Karen K. Giuliano: Addressing Technology Deficits to Make IV Smart Pumps Safer, Smarter

November 19, 2015

Uncategorized

Intravenous (IV) smart infusion pumps, which are designed to deliver prescribed doses of IV solutions and medications, are among the most frequently used technologies in healthcare. An estimated 90% of hospitalized patients receive IV medications via infusion pumps. However, as highlighted in my article in the fall issue of Horizons (available open-access at http://www.aami.org/horizons), even with the widespread use of embedded drug libraries and dose-error reduction systems, these devices continue to be associated with important and well-recognized safety issues.

A recent review of the FDA infusion device recall database indicated an unprecedented total of 24 Class I recalls for IV infusion devices, spanning virtually every infusion device manufacturer. Class 1 recalls are defined by the FDA as a situation in which a reasonable probability exists that the use of a product may cause serious adverse health consequences or death. Reasons for these recalls include incorrect dosing due to technical issues, unintended drug delivery during priming, and numerous technical issues leading to increased and serious risk of drug overdose. Overall, the general designs of current IV devices are antiquated, do not meet user needs, are not intuitive for the upcoming generation of clinical users, and have numerous safety issues. Known deficits in the technology must be improved in order to make IV smart pumps smarter and safer.

As nurses are the primary end users of IV smart pumps, considering their perspectives is fundamental to improving the overall design and usability of smart pumps. Unfortunately, nurses may not appreciate the potential risk associated with current IV smart pump devices. One study (Comput Inform Nurs. 2013;31[3]:142–9) looked at nurses’ trust and found that overall, nurses generally had a high degree of trust in their IV smart pump technology. These findings may suggest that nurses perceive that drug libraries and dose-error reduction systems provide more inherent safety than they were ever designed to provide. Nurses also may underappreciate the risk for medication administration error associated with the use of IV smart pumps.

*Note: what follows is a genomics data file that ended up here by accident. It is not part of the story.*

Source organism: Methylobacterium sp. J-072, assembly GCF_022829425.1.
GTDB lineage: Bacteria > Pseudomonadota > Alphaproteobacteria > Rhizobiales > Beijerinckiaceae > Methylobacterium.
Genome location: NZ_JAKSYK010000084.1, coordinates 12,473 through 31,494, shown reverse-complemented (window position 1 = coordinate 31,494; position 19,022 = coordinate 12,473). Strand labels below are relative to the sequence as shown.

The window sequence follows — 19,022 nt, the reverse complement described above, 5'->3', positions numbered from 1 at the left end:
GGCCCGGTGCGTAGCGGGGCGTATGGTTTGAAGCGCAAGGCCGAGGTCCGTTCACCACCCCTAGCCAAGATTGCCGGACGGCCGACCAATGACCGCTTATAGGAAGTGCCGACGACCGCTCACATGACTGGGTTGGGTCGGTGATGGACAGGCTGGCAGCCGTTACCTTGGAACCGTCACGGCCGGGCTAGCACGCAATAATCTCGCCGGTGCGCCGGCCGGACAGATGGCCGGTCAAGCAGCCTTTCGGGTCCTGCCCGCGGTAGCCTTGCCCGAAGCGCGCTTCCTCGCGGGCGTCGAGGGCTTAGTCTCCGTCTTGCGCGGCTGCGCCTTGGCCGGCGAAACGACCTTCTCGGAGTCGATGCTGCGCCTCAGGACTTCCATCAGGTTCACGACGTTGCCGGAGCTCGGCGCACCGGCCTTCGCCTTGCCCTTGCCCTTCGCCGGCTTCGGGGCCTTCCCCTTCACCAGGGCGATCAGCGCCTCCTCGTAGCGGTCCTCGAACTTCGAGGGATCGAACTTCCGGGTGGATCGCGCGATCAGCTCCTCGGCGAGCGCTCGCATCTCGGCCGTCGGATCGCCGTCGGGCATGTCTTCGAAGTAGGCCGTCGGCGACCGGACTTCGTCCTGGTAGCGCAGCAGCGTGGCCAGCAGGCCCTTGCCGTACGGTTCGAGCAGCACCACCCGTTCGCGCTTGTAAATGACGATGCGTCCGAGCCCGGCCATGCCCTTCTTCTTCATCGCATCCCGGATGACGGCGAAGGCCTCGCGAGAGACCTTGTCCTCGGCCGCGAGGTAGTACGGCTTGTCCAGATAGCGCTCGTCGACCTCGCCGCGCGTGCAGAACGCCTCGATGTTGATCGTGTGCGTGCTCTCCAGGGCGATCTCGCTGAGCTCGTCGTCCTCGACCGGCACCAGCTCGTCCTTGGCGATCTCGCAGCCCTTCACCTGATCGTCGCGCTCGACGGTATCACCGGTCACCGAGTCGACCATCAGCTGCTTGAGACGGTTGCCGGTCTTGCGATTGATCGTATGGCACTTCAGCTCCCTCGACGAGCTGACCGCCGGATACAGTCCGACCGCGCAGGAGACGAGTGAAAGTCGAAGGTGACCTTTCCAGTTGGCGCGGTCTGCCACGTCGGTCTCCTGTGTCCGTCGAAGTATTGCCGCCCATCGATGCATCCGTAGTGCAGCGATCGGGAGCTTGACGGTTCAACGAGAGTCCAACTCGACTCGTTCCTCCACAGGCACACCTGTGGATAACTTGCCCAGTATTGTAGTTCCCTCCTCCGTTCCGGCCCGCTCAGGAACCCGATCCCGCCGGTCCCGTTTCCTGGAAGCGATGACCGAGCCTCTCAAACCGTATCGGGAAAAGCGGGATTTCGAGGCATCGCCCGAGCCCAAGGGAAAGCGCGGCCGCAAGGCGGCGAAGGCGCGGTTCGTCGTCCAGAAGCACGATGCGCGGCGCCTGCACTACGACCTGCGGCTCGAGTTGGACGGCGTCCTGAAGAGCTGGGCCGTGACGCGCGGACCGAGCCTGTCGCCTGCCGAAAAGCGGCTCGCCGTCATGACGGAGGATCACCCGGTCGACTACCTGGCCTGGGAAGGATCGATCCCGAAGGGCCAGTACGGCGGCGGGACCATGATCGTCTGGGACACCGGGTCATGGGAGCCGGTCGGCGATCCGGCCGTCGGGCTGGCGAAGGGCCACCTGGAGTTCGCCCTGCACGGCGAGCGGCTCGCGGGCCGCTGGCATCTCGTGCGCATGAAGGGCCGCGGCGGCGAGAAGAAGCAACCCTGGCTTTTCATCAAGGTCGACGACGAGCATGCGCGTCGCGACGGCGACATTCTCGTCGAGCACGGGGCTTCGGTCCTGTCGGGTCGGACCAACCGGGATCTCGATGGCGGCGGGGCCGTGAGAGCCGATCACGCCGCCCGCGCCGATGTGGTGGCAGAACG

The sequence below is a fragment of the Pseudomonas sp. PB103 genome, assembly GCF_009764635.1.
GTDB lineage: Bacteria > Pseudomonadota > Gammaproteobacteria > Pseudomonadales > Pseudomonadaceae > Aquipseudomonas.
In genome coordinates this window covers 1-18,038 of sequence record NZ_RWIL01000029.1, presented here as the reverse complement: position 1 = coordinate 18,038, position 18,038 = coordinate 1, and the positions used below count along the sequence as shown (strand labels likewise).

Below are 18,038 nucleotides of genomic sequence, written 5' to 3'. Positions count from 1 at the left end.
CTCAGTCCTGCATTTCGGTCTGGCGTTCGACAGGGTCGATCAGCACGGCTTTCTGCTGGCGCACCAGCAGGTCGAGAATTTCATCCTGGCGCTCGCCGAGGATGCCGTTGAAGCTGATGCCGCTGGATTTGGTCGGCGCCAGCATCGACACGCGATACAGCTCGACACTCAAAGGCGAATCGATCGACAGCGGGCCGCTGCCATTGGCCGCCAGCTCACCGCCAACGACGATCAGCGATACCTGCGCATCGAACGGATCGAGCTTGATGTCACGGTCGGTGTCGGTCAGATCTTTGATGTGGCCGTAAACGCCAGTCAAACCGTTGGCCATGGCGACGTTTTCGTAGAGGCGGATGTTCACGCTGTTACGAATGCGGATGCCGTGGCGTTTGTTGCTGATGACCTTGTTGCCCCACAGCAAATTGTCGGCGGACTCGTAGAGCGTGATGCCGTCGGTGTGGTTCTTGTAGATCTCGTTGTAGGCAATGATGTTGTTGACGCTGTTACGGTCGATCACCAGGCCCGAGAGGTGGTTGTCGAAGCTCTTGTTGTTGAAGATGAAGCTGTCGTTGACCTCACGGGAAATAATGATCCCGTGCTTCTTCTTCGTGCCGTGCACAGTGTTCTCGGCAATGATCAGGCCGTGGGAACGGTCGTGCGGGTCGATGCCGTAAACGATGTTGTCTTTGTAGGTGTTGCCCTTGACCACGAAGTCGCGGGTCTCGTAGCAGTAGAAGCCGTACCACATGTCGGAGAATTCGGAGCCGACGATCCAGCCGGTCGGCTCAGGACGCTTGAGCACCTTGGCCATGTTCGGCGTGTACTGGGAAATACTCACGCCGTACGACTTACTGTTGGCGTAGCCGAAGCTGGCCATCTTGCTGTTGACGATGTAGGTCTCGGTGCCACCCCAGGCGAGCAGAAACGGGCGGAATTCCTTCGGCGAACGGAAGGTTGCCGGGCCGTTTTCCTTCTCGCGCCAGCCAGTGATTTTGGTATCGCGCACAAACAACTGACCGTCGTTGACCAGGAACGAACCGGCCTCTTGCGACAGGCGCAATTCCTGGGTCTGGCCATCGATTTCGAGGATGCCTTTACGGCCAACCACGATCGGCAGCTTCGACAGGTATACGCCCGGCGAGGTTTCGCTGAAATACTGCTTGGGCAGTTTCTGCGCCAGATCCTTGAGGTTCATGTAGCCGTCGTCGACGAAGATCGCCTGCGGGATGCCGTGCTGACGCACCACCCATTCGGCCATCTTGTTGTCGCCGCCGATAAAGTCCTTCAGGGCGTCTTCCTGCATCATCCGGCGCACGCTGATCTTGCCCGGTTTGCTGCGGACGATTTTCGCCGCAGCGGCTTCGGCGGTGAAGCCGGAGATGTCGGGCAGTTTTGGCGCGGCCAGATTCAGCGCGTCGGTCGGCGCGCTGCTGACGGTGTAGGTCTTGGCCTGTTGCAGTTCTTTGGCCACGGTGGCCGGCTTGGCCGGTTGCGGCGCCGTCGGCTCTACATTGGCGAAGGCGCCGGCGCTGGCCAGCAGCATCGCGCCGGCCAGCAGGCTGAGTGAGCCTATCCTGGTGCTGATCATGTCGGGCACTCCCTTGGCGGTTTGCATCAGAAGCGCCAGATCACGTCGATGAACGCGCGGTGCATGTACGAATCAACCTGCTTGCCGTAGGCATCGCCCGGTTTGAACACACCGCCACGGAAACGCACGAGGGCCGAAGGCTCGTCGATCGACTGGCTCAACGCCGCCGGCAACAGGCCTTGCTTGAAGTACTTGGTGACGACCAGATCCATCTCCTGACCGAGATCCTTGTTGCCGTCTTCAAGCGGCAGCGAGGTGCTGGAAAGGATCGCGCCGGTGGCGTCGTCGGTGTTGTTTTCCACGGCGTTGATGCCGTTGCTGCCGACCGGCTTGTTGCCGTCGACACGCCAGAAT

The recent Horizons study found that numerous differences in both programming times and error rates existed when comparing various programming tasks across different IV smart pumps. Because the time it takes to program an IV smart pump is one of the primary reasons that end users bypass the drug library and dose-error reduction system during pump programming, these findings provide practical guidance and direction for consideration in future IV smart pump design.

Karen K. Giuliano, PhD, RN, MBA, is a postdoctoral fellow in the School of Nursing at Yale University in New Haven, CT.

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